https://www.lashtal.com/wiki/Aleister_Crowley_Timeline


ignant666
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I think the contemporary term is "incel".


wellreadwellbred
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gurugeorge: "... if the claim is that there's going to be some automagical harmony between wills ...".

That does not appear to be the claim, from what was discussed in the thread titled Thelema, a basis for human society?

 

gurugeorge:""The only offence is to restrict the will of another" [...] Well sure, that's the result we want, but how do we get to that result, particularly when doing so requires some sort of collective agreement - and a collective agreement that includes the provision for the overriding of individual wills now and then (e.g. the criminal's)."

 

Here is a more complete quote from Crowley's unpublished paper titled Considerations of an Open Letter to Labour, quoted from by me earlier in this thread:

" "The laws shall be remodeled fundamentally on First Principles. They shal be simplified to the utmost: the only offence is to restrict the Will of another, but this may be done in many ways and degrees. Thus, murder restricts the primary will of a man to live, while slander restricts only that to be known accurately by his fellows: the penalties must differ accordingly."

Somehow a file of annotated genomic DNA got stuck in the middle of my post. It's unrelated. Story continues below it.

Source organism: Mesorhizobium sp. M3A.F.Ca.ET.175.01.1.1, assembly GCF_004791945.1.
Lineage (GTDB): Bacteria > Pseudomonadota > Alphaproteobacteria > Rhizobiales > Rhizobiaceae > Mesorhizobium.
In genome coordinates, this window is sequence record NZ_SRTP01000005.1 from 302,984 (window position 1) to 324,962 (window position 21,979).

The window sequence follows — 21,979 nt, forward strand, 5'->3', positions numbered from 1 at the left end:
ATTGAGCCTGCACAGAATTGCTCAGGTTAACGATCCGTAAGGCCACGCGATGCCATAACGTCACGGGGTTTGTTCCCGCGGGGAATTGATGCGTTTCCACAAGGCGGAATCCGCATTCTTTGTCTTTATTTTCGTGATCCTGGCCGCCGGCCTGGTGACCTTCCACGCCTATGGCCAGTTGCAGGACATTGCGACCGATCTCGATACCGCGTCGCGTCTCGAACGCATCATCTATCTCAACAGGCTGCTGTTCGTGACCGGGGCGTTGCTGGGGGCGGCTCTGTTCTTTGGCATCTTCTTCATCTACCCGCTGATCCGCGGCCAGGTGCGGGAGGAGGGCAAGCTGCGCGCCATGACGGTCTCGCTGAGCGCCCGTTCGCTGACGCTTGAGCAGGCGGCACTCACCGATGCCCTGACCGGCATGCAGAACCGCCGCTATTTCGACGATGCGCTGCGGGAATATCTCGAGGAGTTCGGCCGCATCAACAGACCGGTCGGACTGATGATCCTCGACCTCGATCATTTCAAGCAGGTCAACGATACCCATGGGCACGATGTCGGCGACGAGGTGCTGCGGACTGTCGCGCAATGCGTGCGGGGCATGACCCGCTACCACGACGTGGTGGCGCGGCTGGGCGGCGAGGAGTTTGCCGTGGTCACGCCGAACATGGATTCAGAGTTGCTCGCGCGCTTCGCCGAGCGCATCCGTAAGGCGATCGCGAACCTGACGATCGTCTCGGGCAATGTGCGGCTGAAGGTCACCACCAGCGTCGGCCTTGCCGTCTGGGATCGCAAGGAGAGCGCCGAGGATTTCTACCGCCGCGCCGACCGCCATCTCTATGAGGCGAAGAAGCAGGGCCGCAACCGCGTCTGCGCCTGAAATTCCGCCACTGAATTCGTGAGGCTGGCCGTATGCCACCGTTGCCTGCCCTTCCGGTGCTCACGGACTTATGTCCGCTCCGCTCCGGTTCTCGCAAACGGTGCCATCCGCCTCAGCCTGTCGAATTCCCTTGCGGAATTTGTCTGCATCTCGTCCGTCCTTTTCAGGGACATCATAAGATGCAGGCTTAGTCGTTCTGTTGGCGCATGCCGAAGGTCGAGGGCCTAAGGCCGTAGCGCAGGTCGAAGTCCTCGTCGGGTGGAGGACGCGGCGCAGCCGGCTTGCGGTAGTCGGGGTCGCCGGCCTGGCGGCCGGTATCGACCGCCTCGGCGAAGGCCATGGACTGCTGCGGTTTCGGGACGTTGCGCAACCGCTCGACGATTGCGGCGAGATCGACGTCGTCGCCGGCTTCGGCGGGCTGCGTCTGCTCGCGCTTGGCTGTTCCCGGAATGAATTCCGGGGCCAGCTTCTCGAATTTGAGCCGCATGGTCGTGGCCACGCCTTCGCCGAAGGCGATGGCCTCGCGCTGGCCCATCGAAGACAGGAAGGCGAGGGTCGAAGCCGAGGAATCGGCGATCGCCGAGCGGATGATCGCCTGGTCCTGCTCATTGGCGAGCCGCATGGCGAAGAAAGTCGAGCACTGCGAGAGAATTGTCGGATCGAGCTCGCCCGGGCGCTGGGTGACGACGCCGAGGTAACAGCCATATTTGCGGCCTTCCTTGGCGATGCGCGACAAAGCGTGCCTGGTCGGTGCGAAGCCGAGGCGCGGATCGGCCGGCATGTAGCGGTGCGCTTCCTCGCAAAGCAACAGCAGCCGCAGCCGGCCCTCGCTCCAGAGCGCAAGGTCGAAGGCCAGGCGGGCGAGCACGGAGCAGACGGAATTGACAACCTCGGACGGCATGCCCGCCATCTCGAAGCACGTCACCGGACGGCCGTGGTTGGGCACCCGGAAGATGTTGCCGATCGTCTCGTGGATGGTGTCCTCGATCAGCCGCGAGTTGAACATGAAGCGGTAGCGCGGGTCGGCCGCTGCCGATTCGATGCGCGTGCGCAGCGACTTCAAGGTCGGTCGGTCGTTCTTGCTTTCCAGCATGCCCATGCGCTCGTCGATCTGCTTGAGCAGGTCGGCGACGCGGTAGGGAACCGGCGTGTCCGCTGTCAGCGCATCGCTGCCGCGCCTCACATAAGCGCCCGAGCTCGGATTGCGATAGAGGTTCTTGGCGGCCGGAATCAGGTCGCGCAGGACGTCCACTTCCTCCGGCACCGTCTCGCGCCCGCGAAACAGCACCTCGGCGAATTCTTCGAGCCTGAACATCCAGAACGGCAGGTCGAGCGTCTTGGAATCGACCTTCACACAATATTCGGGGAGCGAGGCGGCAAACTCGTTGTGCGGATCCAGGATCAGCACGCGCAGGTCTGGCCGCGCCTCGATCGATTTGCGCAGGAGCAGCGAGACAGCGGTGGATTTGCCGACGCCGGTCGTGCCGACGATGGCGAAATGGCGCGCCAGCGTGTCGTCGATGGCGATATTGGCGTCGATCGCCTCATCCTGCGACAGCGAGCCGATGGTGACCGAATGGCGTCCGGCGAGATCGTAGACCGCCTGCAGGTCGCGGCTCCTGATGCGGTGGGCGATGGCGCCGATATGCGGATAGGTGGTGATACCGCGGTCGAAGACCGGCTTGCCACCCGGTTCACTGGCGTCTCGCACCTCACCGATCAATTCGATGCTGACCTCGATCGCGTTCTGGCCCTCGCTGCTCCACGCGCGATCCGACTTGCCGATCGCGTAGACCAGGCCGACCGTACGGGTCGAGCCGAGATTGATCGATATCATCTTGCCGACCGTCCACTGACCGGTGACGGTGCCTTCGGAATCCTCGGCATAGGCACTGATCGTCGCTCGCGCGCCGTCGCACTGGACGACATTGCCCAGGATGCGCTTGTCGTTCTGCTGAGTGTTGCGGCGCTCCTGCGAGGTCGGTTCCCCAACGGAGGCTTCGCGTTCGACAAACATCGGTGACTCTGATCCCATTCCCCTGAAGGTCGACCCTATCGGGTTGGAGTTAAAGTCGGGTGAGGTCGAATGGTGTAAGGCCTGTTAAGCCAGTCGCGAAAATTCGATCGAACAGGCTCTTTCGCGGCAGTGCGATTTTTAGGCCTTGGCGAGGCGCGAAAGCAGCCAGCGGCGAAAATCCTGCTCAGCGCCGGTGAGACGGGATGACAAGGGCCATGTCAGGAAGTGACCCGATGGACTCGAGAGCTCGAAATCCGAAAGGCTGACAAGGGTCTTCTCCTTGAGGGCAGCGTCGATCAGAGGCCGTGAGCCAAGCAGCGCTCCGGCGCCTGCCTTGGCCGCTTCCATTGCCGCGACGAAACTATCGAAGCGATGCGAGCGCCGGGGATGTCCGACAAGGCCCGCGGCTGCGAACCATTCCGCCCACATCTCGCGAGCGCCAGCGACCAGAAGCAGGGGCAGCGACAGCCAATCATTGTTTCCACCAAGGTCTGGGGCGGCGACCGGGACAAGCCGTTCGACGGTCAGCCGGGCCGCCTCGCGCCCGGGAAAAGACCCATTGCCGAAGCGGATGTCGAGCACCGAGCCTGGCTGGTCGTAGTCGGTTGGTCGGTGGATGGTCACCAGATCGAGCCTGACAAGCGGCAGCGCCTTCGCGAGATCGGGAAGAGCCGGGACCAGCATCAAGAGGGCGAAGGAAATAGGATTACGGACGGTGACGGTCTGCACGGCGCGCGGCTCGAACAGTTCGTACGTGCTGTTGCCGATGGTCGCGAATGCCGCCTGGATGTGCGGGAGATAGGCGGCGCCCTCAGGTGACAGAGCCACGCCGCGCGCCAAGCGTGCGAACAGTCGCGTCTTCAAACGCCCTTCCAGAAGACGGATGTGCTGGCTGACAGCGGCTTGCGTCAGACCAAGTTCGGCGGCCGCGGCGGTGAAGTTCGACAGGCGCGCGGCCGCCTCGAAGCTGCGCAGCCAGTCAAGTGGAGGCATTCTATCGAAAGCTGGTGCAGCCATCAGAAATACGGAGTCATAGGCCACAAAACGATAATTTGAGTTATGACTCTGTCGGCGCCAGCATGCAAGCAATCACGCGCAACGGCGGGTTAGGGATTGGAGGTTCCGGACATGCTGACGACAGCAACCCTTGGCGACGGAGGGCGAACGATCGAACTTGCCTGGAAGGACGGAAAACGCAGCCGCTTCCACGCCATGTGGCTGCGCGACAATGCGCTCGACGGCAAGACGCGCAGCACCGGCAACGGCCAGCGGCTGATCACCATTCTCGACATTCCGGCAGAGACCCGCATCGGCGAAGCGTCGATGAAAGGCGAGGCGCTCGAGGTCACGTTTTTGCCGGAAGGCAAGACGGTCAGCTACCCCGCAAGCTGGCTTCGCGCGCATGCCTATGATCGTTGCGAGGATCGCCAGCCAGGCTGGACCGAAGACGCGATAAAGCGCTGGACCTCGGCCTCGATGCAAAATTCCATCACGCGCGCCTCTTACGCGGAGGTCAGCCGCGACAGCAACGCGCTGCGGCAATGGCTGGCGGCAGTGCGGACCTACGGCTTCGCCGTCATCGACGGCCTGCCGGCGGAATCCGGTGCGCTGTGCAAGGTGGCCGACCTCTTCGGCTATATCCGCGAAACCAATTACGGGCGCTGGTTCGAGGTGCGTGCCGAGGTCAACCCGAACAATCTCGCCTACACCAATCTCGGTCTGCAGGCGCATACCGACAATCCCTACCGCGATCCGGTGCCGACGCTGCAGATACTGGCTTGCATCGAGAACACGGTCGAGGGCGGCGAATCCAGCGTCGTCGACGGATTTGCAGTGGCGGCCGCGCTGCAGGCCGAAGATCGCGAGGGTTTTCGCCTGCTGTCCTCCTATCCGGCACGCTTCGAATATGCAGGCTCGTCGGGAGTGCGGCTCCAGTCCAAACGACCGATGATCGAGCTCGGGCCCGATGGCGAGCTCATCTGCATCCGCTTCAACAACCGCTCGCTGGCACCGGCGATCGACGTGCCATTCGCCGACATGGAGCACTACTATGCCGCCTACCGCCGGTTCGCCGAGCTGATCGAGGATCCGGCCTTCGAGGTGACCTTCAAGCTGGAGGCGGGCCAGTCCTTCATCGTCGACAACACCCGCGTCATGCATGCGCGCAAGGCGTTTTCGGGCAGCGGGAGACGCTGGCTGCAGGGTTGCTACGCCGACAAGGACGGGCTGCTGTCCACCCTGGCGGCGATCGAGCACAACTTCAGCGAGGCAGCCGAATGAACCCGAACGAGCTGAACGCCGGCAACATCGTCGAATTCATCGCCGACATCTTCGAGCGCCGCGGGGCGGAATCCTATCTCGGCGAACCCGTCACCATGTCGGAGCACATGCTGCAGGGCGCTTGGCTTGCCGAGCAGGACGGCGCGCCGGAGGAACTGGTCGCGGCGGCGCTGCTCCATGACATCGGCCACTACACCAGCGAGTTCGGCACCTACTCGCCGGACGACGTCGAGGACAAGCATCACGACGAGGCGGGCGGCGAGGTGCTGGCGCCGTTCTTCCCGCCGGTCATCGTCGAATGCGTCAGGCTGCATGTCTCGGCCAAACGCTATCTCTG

The same paper makes it clear that threats of violence is also included. And here is one from the same paper covering the function of the Police in his Thelemic state:

"The police shall interfere with civil liberty in two cases only: firstly, when any individual demands redress against aggression of any sort – including the bullying of boys and girls by fanatical parents. Secondly, when the peace is menaced by bands of persons associated for the purpose of imposing their ideas by force upon their neighbours."

The State as founded on the Law of Thelema as understood by Crowley therefore has largely the function of a Nightwatchman state. It is there to protect our rights in the case where others attempts to suppress the liberty of an individual without his acceptance of the same."

(Source: Posting by Patriarch156, page 2 in the thread titled Thelema, a basis for human society? --- https://www.lashtal.com/forums/postid/59783/ )


David Dom Lemieux
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Posted by: @ignant666

I think the contemporary term is "incel".